“Over the last decade, the recipes for creating Majorana fermions have already been studied and perfected by research groups from all over the world”, keep it going Aeppli.
"But, to continue with this analogy: We didn't yet know which pot would give us the best results for this recipe."

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Indium antimonide will be ideal for low electron density

A central concern of the current research project was therefore the comparison of two "pots".
The researchers studied two different semiconductors and their natural oxide layer: on the one hand theindium arsenide and on the other theindium antimonide.
All projects SLS, the researchers of the Paul Scherrer Institute they used a survey method called X-ray photoelectron spectroscopy “soft”, with angular resolution: la SX-ARPES In short.
A new computer model developed by the group of Noa Marom to the Carnegie Mellon University, In United States, Together with Vladimir Strotsov, active in Switzerland in the offices of villas e Würenlingen, of the institution, was used to interpret the complex experimental data.
“The computer models used so far led to an unmanageable number of spurious results. With our new method, we can now look at all the results, automatically filter the physically relevant ones and correctly interpret the experimental result”, explains Strokhov.
Through the combination of experiments SX-ARPES and computer models, the researchers were able to demonstrate that theindium antimonide it has a particularly low electron density under its oxide layer. This would be beneficial to the training of Majorana Fermions topological in the expected nanowires.
“From the point of view of the distribution of electrons under the oxide layer, indium antimonide is therefore more suitable than indium arsenide to serve as a carrier material for topological quantum bits”he concludes Niels Schröter.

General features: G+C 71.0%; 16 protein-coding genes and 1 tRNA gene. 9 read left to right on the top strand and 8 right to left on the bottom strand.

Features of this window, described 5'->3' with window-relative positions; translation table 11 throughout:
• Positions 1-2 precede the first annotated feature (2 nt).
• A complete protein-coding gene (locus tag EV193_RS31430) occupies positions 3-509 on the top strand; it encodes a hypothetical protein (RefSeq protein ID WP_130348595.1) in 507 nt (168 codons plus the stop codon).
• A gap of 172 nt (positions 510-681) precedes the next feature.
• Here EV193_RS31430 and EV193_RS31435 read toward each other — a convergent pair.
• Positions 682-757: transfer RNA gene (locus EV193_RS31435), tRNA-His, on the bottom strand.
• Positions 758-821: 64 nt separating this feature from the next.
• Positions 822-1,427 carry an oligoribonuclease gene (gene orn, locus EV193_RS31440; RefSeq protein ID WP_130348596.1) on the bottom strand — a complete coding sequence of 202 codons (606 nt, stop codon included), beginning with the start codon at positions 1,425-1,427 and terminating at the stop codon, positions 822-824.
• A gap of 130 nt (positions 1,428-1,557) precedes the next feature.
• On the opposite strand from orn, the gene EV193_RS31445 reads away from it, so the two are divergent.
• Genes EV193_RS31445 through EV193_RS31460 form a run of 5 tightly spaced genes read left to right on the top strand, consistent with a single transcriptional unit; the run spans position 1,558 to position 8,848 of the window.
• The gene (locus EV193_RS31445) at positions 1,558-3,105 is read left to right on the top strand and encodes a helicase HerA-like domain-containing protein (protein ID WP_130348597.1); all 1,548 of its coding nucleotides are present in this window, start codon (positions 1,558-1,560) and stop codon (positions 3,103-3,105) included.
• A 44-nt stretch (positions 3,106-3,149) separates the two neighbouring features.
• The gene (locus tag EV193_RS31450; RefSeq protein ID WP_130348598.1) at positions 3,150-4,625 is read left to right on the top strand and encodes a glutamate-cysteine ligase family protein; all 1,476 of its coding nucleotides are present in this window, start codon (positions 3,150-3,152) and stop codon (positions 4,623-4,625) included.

However, he points out that in the search for the best materials for a topological quantum computer, other advantages and disadvantages will certainly have to be weighed.
“Our advanced spectroscopic methods will certainly be instrumental in the search for materials for quantum computing”Says Strokhov.
“PSI is making great strides to expand quantum research and engineering in Switzerland, and SLS is an essential part of that”.

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Niels Schröter, left, and Vladimir Strocov, right, in one of the experimentation stations of the Swiss Light Source SLS at the Paul Scherrer Institute: here the researchers used “soft” X-ray photoelectron spectroscopy, with angular resolution, to measure the distribution of electrons under the oxide layer of indium arsenide and indium antimonide (Photo: Mahir Dzambegovic/Paul Scherrer Institute)
Niels Schröter, left, and Vladimir Strocov, right, in one of the experimentation stations of the Swiss Light Source SLS at the Paul Scherrer Institute: here the researchers used “soft” X-ray photoelectron spectroscopy, with angular resolution, to measure the distribution of electrons under the oxide layer of indium arsenide and indium antimonide
(Photo: Mahir Dzambegovic/Paul Scherrer Institute)